The Satanic rules

Even after all these years, Salman Rushdie is still being targeted:

Iran accused Britain yesterday of insulting Islam by awarding a knighthood to Salman Rushdie, whose novel The Satanic Verses prompted the late Ayatollah Ruhollah Khomeini to issue a fatwa calling for his assassination.

Mohammad Ali Hosseini, a spokesman for Iran’s foreign ministry, portrayed the decision to honour the novelist as an orchestrated act of aggression directed against Islamic societies, describing Rushdie as “one of the most hated figures” in the Islamic world.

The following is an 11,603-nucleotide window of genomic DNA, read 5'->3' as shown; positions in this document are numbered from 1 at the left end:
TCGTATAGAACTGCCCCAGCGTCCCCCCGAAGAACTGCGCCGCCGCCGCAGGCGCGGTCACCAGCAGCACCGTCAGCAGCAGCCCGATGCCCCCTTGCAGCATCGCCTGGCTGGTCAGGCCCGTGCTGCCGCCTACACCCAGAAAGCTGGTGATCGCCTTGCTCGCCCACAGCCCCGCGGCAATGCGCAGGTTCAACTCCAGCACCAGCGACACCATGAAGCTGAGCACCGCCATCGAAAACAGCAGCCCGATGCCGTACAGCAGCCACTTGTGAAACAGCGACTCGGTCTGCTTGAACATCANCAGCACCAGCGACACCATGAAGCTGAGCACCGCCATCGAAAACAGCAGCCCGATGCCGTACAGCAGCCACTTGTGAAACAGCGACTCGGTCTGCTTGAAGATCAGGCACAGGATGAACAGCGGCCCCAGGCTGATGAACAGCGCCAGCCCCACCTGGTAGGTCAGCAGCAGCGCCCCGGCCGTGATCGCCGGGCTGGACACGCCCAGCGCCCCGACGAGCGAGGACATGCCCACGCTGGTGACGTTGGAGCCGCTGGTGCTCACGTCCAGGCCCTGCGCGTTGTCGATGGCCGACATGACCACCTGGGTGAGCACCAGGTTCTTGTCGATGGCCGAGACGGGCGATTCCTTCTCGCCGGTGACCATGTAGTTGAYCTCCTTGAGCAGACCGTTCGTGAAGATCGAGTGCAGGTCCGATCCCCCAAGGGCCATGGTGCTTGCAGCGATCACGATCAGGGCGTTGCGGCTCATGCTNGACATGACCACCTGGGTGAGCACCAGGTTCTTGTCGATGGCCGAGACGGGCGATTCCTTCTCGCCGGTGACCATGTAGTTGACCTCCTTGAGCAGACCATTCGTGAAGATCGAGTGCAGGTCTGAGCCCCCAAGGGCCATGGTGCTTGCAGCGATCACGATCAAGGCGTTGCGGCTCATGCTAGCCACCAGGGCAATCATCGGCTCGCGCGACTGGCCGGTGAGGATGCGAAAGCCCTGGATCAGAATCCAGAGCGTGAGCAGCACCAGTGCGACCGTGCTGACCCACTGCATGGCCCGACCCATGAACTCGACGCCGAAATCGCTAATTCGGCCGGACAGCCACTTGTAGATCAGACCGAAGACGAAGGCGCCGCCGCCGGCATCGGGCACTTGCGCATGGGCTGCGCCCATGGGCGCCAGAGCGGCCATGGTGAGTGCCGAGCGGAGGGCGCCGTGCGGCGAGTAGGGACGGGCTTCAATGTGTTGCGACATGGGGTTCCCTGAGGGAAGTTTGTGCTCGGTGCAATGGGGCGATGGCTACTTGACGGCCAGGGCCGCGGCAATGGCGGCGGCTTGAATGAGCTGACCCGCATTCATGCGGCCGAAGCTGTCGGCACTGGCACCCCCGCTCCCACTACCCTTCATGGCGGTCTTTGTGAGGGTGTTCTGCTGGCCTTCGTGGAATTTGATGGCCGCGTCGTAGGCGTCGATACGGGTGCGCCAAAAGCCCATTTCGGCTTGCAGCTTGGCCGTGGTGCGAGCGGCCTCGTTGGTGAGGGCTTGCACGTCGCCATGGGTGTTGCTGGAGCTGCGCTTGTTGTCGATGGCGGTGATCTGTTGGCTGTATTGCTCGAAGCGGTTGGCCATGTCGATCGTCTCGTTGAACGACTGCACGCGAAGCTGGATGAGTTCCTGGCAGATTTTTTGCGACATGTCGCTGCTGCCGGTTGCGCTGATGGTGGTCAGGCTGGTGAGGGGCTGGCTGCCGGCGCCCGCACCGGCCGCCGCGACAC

“Honouring and commending an apostate and hated figure will definitely put the British officials [in a position] of confrontation with Islamic societies,” he said. “This act shows that insulting Islamic sacred [values] is not accidental. It is planned, organised, guided and supported by some western countries.”

People I’m speaking to about this in Iran find the latest pronouncement about Rushdie simply embarrassing. The struggle between conservatives, moderates, hardliners and fanatics has rarely been stronger, and at the moment at least, the moderates are falling way behind.

Text and images ©2024 Antony Loewenstein. All rights reserved.

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